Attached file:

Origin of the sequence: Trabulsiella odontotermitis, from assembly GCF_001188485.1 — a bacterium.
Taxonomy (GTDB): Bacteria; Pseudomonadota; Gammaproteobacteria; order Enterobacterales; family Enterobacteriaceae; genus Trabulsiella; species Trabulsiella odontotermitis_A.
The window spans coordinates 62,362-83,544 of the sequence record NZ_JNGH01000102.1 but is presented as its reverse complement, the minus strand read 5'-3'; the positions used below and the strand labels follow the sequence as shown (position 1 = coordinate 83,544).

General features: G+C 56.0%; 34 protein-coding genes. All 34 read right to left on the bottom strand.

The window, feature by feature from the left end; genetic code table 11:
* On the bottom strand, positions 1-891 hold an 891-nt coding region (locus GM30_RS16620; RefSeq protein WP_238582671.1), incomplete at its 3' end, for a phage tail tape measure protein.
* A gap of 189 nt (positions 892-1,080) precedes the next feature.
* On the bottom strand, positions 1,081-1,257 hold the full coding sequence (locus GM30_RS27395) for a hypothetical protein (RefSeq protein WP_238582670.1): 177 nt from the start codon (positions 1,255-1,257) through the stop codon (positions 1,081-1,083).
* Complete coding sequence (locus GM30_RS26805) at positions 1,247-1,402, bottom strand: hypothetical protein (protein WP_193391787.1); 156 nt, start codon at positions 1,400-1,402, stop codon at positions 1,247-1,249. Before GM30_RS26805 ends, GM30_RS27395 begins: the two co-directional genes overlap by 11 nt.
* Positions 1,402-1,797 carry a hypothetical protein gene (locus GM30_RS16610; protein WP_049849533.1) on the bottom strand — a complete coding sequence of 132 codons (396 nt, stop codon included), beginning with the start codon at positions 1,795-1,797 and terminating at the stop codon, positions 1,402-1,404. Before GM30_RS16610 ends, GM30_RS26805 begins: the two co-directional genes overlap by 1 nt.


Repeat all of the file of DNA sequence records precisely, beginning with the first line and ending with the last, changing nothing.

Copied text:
Origin of the sequence: Trabulsiella odontotermitis, from assembly GCF_001188485.1 — a bacterium.
Taxonomy (GTDB): Bacteria; Pseudomonadota; Gammaproteobacteria; order Enterobacterales; family Enterobacteriaceae; genus Trabulsiella; species Trabulsiella odontotermitis_A.
The window spans coordinates 62,362-83,544 of the sequence record NZ_JNGH01000102.1 but is presented as its reverse complement, the minus strand read 5'-3'; the positions used below and the strand labels follow the sequence as shown (position 1 = coordinate 83,544).

General features: G+C 56.0%; 34 protein-coding genes. All 34 read right to left on the bottom strand.

The window, feature by feature from the left end; genetic code table 11:
* On the bottom strand, positions 1-891 hold an 891-nt coding region (locus GM30_RS16620; RefSeq protein WP_238582671.1), incomplete at its 3' end, for a phage tail tape measure protein.
* A gap of 189 nt (positions 892-1,080) precedes the next feature.
* On the bottom strand, positions 1,081-1,257 hold the full coding sequence (locus GM30_RS27395) for a hypothetical protein (RefSeq protein WP_238582670.1): 177 nt from the start codon (positions 1,255-1,257) through the stop codon (positions 1,081-1,083).
* Complete coding sequence (locus GM30_RS26805) at positions 1,247-1,402, bottom strand: hypothetical protein (protein WP_193391787.1); 156 nt, start codon at positions 1,400-1,402, stop codon at positions 1,247-1,249. Before GM30_RS26805 ends, GM30_RS27395 begins: the two co-directional genes overlap by 11 nt.
* Positions 1,402-1,797 carry a hypothetical protein gene (locus GM30_RS16610; protein WP_049849533.1) on the bottom strand — a complete coding sequence of 132 codons (396 nt, stop codon included), beginning with the start codon at positions 1,795-1,797 and terminating at the stop codon, positions 1,402-1,404. Before GM30_RS16610 ends, GM30_RS26805 begins: the two co-directional genes overlap by 1 nt.